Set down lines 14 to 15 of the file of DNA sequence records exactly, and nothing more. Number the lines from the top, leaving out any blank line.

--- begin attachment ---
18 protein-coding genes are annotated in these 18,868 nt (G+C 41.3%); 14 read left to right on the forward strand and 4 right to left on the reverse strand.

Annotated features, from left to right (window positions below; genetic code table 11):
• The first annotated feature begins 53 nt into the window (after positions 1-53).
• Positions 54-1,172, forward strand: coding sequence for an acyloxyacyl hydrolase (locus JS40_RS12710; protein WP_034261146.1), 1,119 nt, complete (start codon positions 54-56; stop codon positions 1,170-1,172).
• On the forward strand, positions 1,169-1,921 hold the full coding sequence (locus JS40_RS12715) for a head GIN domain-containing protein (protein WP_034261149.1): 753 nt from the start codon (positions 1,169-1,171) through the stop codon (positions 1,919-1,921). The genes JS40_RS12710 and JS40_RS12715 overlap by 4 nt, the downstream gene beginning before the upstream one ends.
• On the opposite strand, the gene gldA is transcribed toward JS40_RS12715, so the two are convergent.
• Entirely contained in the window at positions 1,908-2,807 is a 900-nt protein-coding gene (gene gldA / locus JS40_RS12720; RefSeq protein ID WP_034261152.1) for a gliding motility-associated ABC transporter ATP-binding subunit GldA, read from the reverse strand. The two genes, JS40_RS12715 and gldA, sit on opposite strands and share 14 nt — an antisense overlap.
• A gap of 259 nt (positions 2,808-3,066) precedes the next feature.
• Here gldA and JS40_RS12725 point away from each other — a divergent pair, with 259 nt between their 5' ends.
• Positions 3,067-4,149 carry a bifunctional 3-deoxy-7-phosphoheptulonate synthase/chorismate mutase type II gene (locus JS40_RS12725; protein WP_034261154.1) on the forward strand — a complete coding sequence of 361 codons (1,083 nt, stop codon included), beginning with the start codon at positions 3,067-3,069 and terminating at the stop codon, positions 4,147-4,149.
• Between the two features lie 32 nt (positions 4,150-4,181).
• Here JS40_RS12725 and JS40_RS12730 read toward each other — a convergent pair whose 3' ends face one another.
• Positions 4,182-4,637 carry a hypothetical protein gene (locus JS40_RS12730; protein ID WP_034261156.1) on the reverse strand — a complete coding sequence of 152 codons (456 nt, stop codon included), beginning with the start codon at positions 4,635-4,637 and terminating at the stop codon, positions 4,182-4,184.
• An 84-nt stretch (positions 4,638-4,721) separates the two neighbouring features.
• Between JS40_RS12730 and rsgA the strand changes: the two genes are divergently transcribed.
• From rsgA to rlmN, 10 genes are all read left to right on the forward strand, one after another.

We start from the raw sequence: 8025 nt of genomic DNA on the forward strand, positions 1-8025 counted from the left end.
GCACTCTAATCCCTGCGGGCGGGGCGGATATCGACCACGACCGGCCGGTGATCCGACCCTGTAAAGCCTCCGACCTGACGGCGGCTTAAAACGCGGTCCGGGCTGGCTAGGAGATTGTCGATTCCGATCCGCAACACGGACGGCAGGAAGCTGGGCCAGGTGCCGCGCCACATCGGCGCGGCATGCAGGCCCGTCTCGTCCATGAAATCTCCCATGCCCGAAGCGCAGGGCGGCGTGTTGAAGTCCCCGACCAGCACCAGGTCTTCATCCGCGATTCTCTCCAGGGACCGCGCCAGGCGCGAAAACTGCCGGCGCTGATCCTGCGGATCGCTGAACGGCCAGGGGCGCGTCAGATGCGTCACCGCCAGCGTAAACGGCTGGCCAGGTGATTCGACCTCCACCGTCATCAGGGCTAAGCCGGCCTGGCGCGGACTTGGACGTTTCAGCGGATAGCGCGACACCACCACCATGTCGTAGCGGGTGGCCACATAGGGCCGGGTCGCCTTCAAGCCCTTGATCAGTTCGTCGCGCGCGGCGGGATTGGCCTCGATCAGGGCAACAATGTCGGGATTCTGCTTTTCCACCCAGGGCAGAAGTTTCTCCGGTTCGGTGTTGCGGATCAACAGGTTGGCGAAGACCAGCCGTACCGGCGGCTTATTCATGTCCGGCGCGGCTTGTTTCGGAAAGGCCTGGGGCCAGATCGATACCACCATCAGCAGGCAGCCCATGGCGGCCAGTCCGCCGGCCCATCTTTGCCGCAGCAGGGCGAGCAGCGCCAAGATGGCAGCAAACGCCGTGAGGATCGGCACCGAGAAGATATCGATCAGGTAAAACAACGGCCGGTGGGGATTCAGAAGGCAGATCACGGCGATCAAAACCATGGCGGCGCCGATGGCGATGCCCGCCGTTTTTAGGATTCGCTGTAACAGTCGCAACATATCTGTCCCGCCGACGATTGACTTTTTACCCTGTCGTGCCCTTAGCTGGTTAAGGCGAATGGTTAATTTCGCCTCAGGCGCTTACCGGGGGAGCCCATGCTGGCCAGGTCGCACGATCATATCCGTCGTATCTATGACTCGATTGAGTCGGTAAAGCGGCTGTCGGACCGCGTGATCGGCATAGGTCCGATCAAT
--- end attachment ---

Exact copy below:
• An 84-nt stretch (positions 4,638-4,721) separates the two neighbouring features.
• Between JS40_RS12730 and rsgA the strand changes: the two genes are divergently transcribed.